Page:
A. History of ritual purity stone vessels:
1. In the Bible, there is one reference to stoneware in John 2 and the wedding at Cana:
a. "When the wine ran out, the mother of Jesus said to Him, “They have no wine.” And Jesus said to her, “Woman, what does that have to do with us? My hour has not yet come.” His mother said to the servants, “Whatever He says to you, do it.” Now there were six stone waterpots set there for the Jewish custom of purification, containing twenty or thirty gallons each. Jesus said to them, “Fill the waterpots with water.” So they filled them up to the brim. And He said to them, “Draw some out now and take it to the headwaiter.” So they took it to him." (John 2:3–8)
2. “Around 100 B.C. a major shift occurred in Late Second Temple period Judaism. Pious Jews interpreted Leviticus 11 and 15 literally and began to replace pottery with chalk stone vessels which they viewed as insusceptible to ritual impurity. What started as a small wave grew into a tsunami affecting burial, bathing, and cooking. Both the material cultural remains and the text of the New Testament bear witness to these changes.” (Dr. Scott Stripling)
3. Stoneware is unique to the first century and was used for ritual purity by the Jews. Standard pottery could not be reused and had to be broken after sacred use. Stoneware, the Pharisees reasoned, could be reused. Pottery is made from formed and fired clay. Stoneware is a cup or storage pot carved out of a single chunk of stone and there very expensive until you factor in that it could be reused.
4. The Author has excavated ritual purity stone vessels at both the City of David in 2008 AD and Khirbet el-Maqatir in 2011-2016 AD.
5. Stoneware was in use for a short period of time, it is highly diagnostic in archeological excavations in dating a locus of a dig square or even the entire site.
B. Biblical Ephraim: Khirbet el-Maqatir: Ai of Joshua, Maqatir of Jesus: John 11:53-55
1. "So from that day on they planned together to kill Him. Therefore Jesus no longer continued to walk publicly among the Jews, but went away from there to the country near the wilderness, into a city called Ephraim; and there He stayed with the disciples. Now the Passover of the Jews was near, and many went up to Jerusalem out of the country before the Passover to purify themselves." (John 11:53–55)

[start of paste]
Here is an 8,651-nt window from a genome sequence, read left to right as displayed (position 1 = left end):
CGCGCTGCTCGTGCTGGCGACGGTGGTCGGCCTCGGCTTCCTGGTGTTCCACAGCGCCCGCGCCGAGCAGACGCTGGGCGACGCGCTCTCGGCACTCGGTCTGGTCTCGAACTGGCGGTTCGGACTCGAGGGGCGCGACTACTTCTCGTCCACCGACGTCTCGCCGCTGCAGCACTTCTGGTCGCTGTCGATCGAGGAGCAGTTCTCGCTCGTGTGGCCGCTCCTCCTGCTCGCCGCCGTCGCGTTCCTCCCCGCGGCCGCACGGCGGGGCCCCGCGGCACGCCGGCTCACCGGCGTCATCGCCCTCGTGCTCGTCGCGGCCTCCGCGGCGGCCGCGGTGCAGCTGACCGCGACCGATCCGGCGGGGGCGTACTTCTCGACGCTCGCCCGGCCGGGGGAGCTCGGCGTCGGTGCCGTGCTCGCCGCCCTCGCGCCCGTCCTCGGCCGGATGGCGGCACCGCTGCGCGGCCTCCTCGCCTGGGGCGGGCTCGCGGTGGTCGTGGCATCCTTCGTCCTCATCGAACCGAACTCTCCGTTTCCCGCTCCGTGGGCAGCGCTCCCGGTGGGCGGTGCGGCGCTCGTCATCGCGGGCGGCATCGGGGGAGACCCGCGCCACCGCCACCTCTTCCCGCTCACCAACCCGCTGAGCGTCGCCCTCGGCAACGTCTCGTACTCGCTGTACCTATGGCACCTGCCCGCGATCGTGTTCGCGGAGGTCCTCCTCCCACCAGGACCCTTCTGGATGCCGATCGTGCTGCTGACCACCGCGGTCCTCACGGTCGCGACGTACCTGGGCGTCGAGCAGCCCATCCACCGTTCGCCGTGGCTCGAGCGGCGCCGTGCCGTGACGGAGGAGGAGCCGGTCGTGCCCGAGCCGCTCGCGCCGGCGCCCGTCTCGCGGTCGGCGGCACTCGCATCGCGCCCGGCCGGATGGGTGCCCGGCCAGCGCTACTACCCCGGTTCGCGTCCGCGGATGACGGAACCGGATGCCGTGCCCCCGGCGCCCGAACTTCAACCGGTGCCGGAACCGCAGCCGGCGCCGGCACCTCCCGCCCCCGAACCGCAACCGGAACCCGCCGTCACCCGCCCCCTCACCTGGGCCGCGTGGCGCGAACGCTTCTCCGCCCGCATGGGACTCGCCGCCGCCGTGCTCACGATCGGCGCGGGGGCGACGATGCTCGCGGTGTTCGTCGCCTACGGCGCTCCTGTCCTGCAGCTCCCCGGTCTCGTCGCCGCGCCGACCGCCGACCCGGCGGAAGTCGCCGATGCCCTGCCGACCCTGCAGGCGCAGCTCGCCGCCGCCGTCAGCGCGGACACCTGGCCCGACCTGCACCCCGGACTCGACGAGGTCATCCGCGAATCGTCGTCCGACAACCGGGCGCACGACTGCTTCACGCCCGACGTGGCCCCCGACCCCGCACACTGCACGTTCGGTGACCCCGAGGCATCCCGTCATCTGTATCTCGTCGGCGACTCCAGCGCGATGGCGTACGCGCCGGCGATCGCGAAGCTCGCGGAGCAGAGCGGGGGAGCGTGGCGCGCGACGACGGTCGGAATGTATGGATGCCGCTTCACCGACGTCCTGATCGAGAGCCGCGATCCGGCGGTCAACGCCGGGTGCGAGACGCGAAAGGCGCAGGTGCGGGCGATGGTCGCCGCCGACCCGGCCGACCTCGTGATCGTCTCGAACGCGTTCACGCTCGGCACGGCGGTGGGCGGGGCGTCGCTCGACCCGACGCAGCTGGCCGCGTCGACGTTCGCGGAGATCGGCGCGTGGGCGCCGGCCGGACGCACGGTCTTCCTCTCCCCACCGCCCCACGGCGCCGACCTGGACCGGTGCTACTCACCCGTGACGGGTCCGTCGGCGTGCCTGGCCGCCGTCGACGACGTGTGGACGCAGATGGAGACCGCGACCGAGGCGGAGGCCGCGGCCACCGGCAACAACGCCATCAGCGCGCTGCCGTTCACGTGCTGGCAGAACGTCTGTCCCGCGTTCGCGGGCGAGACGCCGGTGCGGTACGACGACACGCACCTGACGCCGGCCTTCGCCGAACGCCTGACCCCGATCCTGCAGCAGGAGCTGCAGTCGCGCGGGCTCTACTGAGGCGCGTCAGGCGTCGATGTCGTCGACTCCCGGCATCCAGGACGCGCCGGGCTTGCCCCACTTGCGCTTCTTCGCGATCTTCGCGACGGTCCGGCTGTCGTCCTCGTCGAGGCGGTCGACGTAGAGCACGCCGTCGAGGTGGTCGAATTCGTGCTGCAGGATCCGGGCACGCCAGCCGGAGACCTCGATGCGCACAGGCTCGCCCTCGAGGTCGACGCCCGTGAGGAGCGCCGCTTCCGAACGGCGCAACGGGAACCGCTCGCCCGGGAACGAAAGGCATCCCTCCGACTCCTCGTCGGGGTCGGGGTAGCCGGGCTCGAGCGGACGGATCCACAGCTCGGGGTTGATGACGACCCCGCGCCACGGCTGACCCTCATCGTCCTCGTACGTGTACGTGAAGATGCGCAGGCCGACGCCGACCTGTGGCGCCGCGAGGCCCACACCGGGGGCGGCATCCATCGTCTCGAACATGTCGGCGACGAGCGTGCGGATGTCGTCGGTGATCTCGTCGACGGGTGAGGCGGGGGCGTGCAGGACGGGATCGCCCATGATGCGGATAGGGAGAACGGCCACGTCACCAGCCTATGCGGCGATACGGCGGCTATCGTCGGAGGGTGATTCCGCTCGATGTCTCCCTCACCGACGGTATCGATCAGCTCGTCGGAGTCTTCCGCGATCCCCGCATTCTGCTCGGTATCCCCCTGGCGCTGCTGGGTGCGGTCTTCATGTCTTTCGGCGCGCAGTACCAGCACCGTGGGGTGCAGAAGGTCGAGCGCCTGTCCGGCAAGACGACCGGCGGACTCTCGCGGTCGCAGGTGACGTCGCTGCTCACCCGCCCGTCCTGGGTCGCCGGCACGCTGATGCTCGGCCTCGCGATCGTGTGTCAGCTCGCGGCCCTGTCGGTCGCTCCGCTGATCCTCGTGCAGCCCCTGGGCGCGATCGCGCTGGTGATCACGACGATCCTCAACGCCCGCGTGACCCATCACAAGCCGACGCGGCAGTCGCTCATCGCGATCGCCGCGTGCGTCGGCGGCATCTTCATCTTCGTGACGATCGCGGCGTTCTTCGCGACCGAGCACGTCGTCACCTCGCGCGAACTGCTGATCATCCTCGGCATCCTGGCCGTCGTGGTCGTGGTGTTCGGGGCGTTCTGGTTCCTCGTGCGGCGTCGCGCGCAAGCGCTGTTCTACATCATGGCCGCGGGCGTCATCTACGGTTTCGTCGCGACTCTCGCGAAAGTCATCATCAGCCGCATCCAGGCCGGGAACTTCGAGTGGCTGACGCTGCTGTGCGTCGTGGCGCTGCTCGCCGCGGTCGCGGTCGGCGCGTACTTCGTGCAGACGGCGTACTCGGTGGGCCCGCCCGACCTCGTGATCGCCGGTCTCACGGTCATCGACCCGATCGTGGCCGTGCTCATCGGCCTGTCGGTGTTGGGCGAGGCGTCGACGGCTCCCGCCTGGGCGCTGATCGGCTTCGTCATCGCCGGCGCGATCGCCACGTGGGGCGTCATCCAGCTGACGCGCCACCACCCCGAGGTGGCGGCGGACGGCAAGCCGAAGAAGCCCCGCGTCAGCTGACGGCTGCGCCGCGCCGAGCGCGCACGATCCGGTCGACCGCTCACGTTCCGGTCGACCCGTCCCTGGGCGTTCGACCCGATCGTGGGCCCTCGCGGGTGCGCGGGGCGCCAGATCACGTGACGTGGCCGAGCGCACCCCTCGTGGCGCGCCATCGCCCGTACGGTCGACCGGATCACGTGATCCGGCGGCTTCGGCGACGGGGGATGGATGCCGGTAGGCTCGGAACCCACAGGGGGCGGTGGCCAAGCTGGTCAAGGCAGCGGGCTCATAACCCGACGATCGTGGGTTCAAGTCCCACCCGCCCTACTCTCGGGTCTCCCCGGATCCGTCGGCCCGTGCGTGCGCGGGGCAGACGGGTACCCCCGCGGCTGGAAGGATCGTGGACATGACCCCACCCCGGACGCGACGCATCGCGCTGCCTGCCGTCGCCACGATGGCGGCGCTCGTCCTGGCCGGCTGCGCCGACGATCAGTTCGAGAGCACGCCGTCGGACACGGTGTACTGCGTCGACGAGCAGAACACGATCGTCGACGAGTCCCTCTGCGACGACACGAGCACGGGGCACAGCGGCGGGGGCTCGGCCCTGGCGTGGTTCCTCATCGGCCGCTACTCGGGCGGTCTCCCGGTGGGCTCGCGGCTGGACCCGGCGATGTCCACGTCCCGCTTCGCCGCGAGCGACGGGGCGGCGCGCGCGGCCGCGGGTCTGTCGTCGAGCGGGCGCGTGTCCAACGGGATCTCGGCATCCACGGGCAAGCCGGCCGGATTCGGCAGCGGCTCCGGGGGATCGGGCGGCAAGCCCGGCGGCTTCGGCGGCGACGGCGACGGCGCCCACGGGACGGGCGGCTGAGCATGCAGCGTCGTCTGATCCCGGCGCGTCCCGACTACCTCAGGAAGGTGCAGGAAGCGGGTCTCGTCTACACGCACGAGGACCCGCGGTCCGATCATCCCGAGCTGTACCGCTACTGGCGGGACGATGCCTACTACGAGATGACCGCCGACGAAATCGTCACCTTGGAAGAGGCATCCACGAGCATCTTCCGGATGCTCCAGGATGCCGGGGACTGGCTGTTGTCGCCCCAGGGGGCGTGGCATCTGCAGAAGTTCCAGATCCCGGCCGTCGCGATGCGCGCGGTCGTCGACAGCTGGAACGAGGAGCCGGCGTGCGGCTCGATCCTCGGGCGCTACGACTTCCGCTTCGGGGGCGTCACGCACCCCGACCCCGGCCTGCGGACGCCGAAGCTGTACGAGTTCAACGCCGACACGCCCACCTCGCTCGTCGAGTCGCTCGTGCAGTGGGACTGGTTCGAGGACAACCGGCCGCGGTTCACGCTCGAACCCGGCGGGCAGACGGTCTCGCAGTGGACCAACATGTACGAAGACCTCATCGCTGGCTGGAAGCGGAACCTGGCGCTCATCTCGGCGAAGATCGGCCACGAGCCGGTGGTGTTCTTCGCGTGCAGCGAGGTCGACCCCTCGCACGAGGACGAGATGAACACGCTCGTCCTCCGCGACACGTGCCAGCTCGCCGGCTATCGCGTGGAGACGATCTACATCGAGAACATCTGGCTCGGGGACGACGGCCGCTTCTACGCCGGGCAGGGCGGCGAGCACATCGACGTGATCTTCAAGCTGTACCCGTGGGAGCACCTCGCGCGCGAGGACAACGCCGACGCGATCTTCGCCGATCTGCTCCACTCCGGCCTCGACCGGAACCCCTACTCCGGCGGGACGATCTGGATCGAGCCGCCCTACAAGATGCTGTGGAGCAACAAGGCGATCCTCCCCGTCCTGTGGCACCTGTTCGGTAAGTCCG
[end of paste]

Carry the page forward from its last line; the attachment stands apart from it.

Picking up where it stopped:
a. The largest amount of ritual stoneware ever excavated from one site in Israel is at Khirbet el-Maqatir, first century Maqatir where Jesus withdrew to after healing Lazarus in John 11.
b. This was right before Passover and Jesus would have stayed as a city where he could be ritually pure.
2. The author has also excavated some of the many mikveh discovered at Maqatir.
a. Over 100 different fragments including a wash basin and a whole stone was excavated at Ephraim.
b. Ephraim (Maqatir) fits all the requirements of ritual purity that Jesus would have been concerned about as a first century Jew.
3. John 11:53–55 has all the essential elements:
a. Geographically Maqatir fits Ephraim.
b. The timing of Passover and concern for ritual purity mentioned in the passage fits Maqatir with its stoneware and many mikvoat.
c. It is reasonable guess that Jesus would have used stoneware for the last supper since it was considered the most holy and sacred dinnerware of the period AND He had used it at Maqatir (Ephraim) just days earlier.
C. Types of stone vessels used for ritual purity:
1. Ritual purity items in general
2. Dinnerware: plates, dishes
3. Two handle cups (Khirbet el-Maqatir)
4. Core cups (Rare: City of David)
5. A wide variety of forms roughly similar to standard pottery in current use.
6. Large storage jars (Cana)
7. Water basins (Khirbet el-Maqatir)
8. Ossuaries (bone boxes for the dead)
I. How Stoneware Vessels are made